The 5 technologies to go to Mars

2 December 2020 | Written by Alberto Laratro

From oxygen production to hi-tech spacesuits, let's find out which innovations will allow us to set foot on the red planet

By the 30s, NASA would like to be able to bring the first human crew to Mars. An event of historical significance but which will test our technical, technological and human skills. A journey of 225 million km lasting several months in which it will be necessary to bring with you everything you need to live and survive in hostile space and subsequently Martian conditions. We have chosen the five technologies that we believe will be essential to accomplish this feat.


Oxygen production. To survive, human beings need to eat, drink, be in a social environment with enough space, but above all, and this is definitely the most urgent need, they need to breathe. The good old mixture of oxygen, nitrogen and other gases we call air is an option that we just can’t do without, not even on Mars. If we are able to carry a large supply of the precious oxygen molecules with us, for extended missions like the Martian ones we absolutely need a way to produce it locally.

Researchers from the University of St. Louis have developed an efficient method for extracting oxygen from the little water found on Mars. Through a particular electrolysis process, the researchers were able to produce 25 times the amount of oxygen of MOXIE, the oxygen extraction experiment mounted on the NASA Perseverance rover currently on its way to Mars. Systems of this type would also find applications on Earth, for example to generate oxygen inside submarines.


Electric energy. In our cities we take it for granted, but electricity is a commodity of primary importance as it makes everything work. From the air conditioner to our computer, passing through the refrigerator or the pump that brings water to our apartment. The same will be true for Martian missions which will not be able to do without a constant influx of fail-safe electricity. When the air you breathe is produced by a system that consumes electricity, the last thing you want is a blackout.

If solar energy seems an excellent choice for producing energy, remember that Mars, like on Earth, is subject to the day-night cycle. Not only that, the sandstorms that cyclically sweep the surface of the planet, risking to cover the panels, reducing their efficiency. For this reason, NASA is seriously thinking about using nuclear energy to guarantee astronauts a constant flow of energy, a certainly safer choice with regard to the production of electricity but which will require a whole series of additional precautions, especially in phase launch of the mission.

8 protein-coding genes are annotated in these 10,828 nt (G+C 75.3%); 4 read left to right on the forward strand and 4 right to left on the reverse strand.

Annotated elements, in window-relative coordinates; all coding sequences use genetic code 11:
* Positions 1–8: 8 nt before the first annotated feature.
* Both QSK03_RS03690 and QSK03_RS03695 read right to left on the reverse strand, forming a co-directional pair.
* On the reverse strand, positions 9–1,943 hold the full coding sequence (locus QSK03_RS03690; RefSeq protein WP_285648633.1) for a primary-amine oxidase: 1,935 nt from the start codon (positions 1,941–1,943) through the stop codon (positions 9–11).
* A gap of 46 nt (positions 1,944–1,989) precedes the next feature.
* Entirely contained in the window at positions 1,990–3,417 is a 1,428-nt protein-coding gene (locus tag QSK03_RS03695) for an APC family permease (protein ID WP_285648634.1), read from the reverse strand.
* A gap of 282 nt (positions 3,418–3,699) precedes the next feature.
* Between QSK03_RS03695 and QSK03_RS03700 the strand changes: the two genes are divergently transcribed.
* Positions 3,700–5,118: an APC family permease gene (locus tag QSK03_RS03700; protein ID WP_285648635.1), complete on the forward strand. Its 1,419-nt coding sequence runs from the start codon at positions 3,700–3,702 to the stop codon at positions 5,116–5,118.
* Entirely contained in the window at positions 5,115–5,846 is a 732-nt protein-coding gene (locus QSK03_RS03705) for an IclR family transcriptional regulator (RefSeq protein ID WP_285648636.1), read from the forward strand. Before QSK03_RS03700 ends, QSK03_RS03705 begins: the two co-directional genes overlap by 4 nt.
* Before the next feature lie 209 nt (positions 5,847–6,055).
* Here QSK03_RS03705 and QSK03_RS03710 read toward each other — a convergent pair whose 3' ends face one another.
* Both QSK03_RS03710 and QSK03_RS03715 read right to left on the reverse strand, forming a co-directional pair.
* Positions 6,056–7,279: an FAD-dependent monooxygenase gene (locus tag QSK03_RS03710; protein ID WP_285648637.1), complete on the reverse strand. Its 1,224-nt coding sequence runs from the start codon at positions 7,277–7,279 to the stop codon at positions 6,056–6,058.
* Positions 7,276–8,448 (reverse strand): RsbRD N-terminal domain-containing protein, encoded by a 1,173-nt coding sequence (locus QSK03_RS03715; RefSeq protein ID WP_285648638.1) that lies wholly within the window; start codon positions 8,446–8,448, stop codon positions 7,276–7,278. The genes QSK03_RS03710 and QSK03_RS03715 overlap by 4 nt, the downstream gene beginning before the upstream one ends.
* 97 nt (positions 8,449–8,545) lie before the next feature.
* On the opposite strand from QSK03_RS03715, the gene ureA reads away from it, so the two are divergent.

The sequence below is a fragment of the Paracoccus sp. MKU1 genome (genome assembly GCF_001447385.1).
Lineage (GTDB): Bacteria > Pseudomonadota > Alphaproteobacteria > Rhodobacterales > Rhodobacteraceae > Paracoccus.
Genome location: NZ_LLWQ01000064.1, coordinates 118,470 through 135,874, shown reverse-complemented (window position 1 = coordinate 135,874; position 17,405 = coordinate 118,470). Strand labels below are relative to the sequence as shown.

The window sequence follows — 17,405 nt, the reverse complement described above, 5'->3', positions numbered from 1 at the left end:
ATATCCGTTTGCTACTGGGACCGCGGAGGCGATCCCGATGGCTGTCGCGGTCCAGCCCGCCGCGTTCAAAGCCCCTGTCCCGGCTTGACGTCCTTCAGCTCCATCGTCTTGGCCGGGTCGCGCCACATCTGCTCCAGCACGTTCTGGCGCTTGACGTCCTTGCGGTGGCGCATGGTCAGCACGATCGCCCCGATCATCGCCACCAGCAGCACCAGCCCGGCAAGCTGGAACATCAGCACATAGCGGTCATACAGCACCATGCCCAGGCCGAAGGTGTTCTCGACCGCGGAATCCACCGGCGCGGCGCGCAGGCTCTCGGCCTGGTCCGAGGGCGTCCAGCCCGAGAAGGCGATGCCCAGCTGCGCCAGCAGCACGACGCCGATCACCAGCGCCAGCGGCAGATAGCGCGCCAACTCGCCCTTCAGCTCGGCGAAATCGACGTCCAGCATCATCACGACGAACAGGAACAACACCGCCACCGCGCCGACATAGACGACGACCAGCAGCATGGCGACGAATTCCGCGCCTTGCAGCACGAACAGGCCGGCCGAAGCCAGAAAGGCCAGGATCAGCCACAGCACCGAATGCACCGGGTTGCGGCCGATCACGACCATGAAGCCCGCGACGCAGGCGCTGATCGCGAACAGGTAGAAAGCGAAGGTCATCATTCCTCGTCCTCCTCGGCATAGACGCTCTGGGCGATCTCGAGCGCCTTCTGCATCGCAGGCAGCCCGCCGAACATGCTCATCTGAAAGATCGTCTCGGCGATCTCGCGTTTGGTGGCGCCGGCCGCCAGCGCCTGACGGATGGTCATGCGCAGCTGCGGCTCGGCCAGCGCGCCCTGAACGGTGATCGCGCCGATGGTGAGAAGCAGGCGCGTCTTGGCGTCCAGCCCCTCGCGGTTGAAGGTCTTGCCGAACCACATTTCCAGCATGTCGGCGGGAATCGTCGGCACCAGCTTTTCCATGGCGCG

Landing. Of course, none of the technologies reported in this article would make sense if we couldn’t ensure a smooth landing on the surface of Mars. The largest object we’ve ever sent to Mars, the Curiosity rover (and now Perseverance, currently on its way) is the size of a car. But bringing in humans will require a much larger landing vehicle. To ensure its safety, the American space agency is developing a huge inflatable heat shield that will allow it to slow down in the thin Martian atmosphere before allowing the vehicle to make a soft landing.


Space suits. Human exploration of Mars would make no sense if we had no way to tread our feet on the planet’s surface. During the Apollo missions on the Moon in the 1960s, the suits were bulky diving suits that limited movement and suffered from a whole series of problems, first of all the infiltration of regolith – the fine and abrasive dust that covers the Moon – which caused not a few problems for astronauts.

When we land on Mars, given the long duration of the mission, we will not be able to afford non-performing suits and at risk of malfunctions. The next generation of suits is already in development and the first prototypes already show a wider range of possible movement and greater weather resistance.


Communication. The new inhabitants of Mars will have to be self-sufficient in practically everything but will not be able to do without a way to communicate with the Earth. Not only to have constant feedback from mission control on the progress of the mission, but also to allow astronauts to have a way of communicating with their loved ones, albeit with a delay of up to 20 minutes.

Despite the delay, an unsolvable question as it is linked to the speed of light, the new communication systems will still have to guarantee a bandwidth that guarantees a large exchange of data, be it data or video. To ensure a stable connection NASA is experimenting with laser communication.


Alberto Laratro
Alberto Laratro

Graduated in Communication Studies and with a Master in Communication of Science taken at the SISSA of Trieste, he understood that in his life science and communication are two fixed points.

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